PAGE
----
Now that he’s no longer spending money on things that I don’t want, we’re allocating that extra money to weekend adventures and time spent together, which leaves us both feeling happier and more fulfilled in our marriage.
By recognizing what we actually valued (and what we didn’t), we learned how to align our spending with our values together.
Post Those Goals
Now it’s time to make these goals visible. I find it helpful to have reminders of my goals where I can see them on a daily basis, such as in my wallet and on my fridge. This keeps my goals in the front of my mind as I’m getting ready for my day.
When I was working towards paying off my mortgage, I kept my mortgage statement on my refrigerator. I loved every time I was able to post a new, lower balance, and it helped me retain vigorous motivation towards my payoff date.
The same plan may work for you. If you have a sudden desire to go to the mall when you don’t need anything, or you sit down to do some “online browsing” with your favorite online retailer, those reminders will help you remember what you actually enjoy spending your money on.
Eventually, once you do get in the habit of spending on your values, you won’t need these reminders anymore. It will come naturally!
Track Your Spending
If you don’t already, now is the time to track your spending. By tracking your spending, at the end of the year you’ll have a concrete answer as to where all your money has gone in the past year, and you’ll be able to determine if you met your goal of spending on your values or not.
If you see that you overspent on eating out and you’re left with nothing to show for it, you can make a point to eat at home more often in the coming year.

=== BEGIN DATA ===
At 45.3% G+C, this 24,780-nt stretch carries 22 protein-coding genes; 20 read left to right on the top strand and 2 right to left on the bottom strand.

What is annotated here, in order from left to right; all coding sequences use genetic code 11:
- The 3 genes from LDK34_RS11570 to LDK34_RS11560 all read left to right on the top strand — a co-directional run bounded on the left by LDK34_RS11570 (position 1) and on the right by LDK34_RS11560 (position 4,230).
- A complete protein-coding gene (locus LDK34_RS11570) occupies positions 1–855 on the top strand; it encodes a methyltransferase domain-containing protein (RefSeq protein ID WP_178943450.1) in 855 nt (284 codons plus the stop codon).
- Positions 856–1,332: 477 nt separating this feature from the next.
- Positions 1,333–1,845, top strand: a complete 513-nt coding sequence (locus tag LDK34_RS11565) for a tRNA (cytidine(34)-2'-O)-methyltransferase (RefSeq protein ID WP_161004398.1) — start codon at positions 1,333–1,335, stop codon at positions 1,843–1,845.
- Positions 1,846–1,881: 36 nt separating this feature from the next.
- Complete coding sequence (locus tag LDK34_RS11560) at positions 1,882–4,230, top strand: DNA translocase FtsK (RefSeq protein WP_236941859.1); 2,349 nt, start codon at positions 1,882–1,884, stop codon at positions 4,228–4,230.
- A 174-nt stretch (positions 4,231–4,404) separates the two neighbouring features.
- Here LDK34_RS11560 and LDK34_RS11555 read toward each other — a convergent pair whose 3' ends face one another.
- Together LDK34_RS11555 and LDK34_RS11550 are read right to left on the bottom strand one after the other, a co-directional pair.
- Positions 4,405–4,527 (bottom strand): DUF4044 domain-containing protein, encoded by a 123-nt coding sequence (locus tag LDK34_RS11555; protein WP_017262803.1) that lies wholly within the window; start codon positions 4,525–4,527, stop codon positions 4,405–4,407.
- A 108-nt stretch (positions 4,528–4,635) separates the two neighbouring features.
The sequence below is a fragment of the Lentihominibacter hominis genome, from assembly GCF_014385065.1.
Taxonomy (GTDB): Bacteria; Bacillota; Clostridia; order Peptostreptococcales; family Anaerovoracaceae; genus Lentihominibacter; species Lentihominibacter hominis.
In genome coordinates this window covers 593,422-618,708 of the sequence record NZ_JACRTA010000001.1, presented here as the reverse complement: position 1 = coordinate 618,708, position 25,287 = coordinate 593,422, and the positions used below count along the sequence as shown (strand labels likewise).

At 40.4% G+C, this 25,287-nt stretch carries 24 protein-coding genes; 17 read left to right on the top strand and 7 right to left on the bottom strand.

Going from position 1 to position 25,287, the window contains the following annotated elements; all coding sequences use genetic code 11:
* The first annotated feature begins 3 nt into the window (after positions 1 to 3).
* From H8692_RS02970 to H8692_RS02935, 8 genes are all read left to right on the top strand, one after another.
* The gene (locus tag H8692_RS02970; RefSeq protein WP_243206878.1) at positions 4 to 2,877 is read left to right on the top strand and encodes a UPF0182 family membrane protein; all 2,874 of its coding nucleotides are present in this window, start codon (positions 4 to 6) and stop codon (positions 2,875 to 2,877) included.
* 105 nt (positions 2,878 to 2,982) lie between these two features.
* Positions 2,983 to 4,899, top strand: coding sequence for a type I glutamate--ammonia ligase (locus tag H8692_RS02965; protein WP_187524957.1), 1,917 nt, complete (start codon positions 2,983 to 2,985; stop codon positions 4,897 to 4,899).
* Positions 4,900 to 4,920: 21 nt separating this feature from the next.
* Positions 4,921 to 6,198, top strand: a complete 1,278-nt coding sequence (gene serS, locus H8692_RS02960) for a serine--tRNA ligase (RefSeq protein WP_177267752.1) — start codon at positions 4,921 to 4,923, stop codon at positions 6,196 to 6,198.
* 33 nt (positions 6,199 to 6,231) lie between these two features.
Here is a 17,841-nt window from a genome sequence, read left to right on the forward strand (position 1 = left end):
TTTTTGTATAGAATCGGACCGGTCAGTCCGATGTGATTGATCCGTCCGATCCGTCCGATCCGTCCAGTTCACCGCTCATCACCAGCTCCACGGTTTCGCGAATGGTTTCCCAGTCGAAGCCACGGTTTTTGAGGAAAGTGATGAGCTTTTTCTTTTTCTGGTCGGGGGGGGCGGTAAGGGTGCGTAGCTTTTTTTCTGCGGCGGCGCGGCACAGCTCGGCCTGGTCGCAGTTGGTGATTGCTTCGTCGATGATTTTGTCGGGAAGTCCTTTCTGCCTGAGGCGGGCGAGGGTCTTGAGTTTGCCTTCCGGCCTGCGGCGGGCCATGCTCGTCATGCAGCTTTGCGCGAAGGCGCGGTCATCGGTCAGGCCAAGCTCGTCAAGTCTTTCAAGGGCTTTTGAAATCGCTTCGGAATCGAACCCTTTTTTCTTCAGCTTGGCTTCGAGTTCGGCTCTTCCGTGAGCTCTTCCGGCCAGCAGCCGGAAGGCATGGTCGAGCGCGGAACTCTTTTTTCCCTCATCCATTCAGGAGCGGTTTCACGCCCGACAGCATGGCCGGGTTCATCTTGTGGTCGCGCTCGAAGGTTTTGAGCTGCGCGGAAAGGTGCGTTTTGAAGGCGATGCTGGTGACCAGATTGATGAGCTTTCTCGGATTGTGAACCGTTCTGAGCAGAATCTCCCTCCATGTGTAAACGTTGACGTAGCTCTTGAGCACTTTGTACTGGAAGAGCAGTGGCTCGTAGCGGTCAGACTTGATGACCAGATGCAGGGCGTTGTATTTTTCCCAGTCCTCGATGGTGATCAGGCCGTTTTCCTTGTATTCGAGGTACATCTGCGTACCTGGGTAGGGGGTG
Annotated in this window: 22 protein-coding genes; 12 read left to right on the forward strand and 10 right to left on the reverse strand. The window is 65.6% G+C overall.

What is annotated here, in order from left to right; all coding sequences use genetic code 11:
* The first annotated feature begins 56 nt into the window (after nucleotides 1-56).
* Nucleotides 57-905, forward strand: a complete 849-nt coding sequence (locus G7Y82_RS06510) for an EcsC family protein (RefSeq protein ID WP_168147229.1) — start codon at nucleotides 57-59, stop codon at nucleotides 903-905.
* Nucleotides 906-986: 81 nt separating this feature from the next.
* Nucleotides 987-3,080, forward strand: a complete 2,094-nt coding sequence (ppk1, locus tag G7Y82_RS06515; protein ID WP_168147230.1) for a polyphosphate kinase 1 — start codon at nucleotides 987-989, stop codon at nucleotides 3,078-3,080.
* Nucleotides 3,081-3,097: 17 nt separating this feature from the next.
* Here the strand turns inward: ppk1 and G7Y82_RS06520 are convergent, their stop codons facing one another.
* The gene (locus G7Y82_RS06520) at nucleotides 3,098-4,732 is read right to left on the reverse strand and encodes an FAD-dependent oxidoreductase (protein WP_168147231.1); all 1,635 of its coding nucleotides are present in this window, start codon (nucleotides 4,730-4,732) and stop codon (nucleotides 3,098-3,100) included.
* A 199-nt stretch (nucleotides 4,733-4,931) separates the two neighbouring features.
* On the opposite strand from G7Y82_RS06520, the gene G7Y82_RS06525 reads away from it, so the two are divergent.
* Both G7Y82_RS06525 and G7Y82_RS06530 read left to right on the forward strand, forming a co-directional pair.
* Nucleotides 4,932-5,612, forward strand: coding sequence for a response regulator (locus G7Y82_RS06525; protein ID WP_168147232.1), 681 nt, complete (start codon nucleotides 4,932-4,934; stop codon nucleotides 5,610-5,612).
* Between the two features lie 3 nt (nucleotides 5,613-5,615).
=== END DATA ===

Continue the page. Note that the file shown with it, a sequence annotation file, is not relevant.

The point of tracking your spending is to prove to yourself whether or not you’re actually following through with spending on your values or not.Want to feel less guilty for spending? Here's how you can spend on your values instead Click To Tweet
Learn to Say No To Yourself
Now comes the hard part. If we really want to spend our money where it counts, we’ve got to learn how to say no to ourselves when we’re tempted to buy things that aren’t within these goals.
We may have to get out of the “I deserve this” mentality when we try to justify the purchase of a brand new pair of boots after a hard day at work, or a trip to Starbucks on yet another rushed morning.
We deserve to have certain things, but we shouldn’t confuse the things we think we want with the things that actually make us happy.
Buying new outfits doesn’t actually make us happy, but working on our favorite hobby does. Working overtime to pay for that new car doesn’t make us happy, but playing with our kids after work does.
Learn to say no to the things that don’t matter to make room in the budget for things that do matter.
Luckily, you don’t have to have a complete budget overhaul in order to align your spending with your values. You just have to make tweaks here and there to spend your discretionary income on things that actually make you happy.
After all, if we’re not spending our money where it counts, then why are we spending so many long hours working? Once you get your priorities straight and learn what actually makes you happy, it becomes easy to spend money only on the things that you value.
What are the things that bring you the most joy? What do you think you could cut out of your budget that doesn’t give you any lasting happiness?